Driving Dystopia: Connected Vehicle Data Now Up For Grabs By Intelligence Agencies


driving dystopia connected vehicle data now up for grabs by intelligence agencies

Connected vehicles now appear to be on the table as a new vector for government surveillance. On Saturday, President Joe Biden signed a bill that reauthorizes Section 702 of the Foreign Intelligence Surveillance Act after the Senate passed it late on Friday (60-34).  

The bill saw overwhelming support from Democrat legislators and sufficient Republican backing to be pushed through. Any amendments floated that were intended to shield American citizens from getting scooped up in the net without the government first procuring a warrant were struck down while it was still moving through the House earlier in the week. 

Section 702 of FISA is supposed to be a way to quickly gather intel on the communications of foreign individuals. However, it’s long been criticized as being repeatedly abused as a way to push through warrantless spying and the latest incarnation seems to be written to do exactly that. While reauthorization was still under consideration in Congress, Rep. Anna Paulina Luna (R-FL) argued that FISA had been improperly used over 278,000 times by the federal government, often violating the rights of U.S. citizens. 

“The original intent of the Foreign Intelligence Surveillance Act was to be able to gather information on bad foreign actors,” she said. “However, as we have seen over the years, the program has been abused to spy on American citizens in direct violation of American liberty and the 4th Amendment. The FISA court found that the federal government violated its own rules over 278,000 times.”

Senator Ron Wyden (D-OR) likewise opposed the bill, stating it effectively forced any business or person who has the ability to record or store electronic communications to spy on behalf of the federal intelligence agencies. In fact, the bill itself states “any other service provider who has access to equipment that is being or may be used to transmit or store wire or electronic communication” is now legally obligated to comply with clandestine communications monitoring on behalf of said agencies. Wyden claimed that would include “anyone with access to a server, a wire, a cable box, a Wi-Fi router, a phone, or a computer.”

It would also include automakers, who now possess some of the world’s largest data centers that compile the immense amount of information produced by today’s connected cars — many of which now incorporate in-cabin microphones and expansive camera arrays. All of that is now appears to be up for grabs, along with the vehicle’s positional data and any calls or text made while using it. Moreover, without any need for warrants, there would be no record of who is being spied on or on what grounds. Intelligence agencies can effectively deputize any business or individual for an impromptu surveillance program and then force them to remain quiet about it.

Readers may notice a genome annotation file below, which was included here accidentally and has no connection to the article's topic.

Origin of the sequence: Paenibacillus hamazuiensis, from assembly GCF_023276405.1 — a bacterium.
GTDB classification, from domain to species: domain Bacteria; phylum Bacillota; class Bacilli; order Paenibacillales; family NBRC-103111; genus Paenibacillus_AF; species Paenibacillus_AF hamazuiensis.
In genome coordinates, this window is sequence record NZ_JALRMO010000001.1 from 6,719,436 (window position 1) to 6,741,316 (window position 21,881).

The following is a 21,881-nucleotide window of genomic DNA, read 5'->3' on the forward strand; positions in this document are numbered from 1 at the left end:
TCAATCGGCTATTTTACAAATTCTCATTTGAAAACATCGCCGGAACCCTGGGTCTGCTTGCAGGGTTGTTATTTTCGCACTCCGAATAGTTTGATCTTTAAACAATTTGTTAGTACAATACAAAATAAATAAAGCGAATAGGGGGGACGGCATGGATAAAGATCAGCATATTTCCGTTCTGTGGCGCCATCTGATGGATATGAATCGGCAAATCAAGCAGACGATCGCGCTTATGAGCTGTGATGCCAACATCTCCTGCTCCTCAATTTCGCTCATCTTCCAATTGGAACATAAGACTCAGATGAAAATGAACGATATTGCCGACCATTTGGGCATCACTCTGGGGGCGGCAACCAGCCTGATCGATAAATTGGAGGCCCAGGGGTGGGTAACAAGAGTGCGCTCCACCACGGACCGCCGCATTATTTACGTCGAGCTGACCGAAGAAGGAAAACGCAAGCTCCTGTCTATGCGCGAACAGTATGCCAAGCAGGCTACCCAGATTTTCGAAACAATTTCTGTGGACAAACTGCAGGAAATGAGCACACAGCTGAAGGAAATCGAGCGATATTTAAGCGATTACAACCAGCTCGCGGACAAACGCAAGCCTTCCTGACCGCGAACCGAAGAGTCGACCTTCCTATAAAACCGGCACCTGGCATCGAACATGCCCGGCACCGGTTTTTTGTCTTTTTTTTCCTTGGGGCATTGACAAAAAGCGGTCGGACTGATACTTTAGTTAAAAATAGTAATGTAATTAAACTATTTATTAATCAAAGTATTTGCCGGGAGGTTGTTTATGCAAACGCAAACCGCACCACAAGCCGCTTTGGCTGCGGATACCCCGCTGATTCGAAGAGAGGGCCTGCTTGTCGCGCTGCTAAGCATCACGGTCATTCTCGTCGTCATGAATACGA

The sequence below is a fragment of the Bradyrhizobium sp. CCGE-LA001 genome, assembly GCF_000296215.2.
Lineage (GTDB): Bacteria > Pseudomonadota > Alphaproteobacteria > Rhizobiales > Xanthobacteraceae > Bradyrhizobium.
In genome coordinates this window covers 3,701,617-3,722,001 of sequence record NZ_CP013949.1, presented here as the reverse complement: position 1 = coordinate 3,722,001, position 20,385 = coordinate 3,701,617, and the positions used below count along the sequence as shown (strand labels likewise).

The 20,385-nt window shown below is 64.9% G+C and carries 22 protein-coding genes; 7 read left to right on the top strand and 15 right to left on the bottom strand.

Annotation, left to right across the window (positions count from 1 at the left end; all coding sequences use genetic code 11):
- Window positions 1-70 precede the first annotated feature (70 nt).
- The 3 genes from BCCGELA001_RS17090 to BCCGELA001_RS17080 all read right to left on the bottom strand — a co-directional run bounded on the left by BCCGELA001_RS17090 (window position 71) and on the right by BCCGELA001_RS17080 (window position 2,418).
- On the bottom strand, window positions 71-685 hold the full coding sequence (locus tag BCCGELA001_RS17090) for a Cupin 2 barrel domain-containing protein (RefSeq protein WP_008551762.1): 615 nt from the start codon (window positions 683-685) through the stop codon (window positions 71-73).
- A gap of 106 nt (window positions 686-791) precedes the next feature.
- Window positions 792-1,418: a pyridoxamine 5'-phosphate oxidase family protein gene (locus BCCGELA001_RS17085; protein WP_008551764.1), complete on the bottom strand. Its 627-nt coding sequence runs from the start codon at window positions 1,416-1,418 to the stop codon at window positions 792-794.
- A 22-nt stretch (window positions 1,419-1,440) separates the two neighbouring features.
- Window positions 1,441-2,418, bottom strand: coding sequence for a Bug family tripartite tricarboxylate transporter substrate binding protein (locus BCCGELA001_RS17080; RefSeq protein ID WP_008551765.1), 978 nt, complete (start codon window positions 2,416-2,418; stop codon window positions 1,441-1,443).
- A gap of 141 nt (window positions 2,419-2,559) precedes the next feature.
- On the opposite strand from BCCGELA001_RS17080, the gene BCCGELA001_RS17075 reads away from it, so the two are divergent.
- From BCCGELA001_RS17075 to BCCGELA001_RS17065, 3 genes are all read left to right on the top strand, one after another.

Truth be told, there’s probably far more focus being given to internet service providers and telecom companies. Heck, even employers and I.T. services could be on the hook. However, if the government likewise wants access to automotive data hubs or demand manufacturers begin tracking certain things on the grounds of national security, there are no legal barriers in place to prevent that from happening. 

We have frequently covered just how invasive these technologies have become over the years and even gotten into just how sloppy automakers have been with protecting customer data. With few exceptions, the industry is eager to profit from the information accrued from connected vehicles. And, with no citizen protections or warrants being associated with the renewed Section 702 of FISA, the government can effectively force automakers (who probably wouldn’t have already complied) to hand over whatever data is gleaned necessary. 

The only real silver lining comes from earlier in the month, when car manufacturers and the Federal Communications Commission (FCC) were bickering over whether connected vehicles should be regulated in the same manner as the broader telecom infrastructure. Despite frequently arguing with the FCC to allocate sections of the strictly controlled bandwidth for automotive connectivity, the industry does not want connected cars to be regulated by the government. Meanwhile, the FCC has repeatedly suggested automakers have effectively become “mobile virtual network operators” (MVNO) and should be subject to additional oversight. While that would technically require automakers to improve the privacy of their customers on the commercial end, the U.S. government would ultimately gain more direct control of the relevant data. 

But it doesn’t really feel like either scenario would be a win. Neither the government, nor automakers, seem terribly concerned with the privacy of the person that actually owns the vehicle. They’re just worried about who gets to control it. By simply allowing connected vehicles to become the norm, we’ve opened a Pandora’s box that will be difficult to close. Barring every person disabling the modem on their vehicle or manufacturers going back to building automobiles without connectivity features — both unlikely — there doesn’t seem to be a way back.

[Image: Ford Motor Co.]

Become a TTAC insider. Get the latest news, features, TTAC takes, and everything else that gets to the truth about cars first by  subscribing to our newsletter.

Source link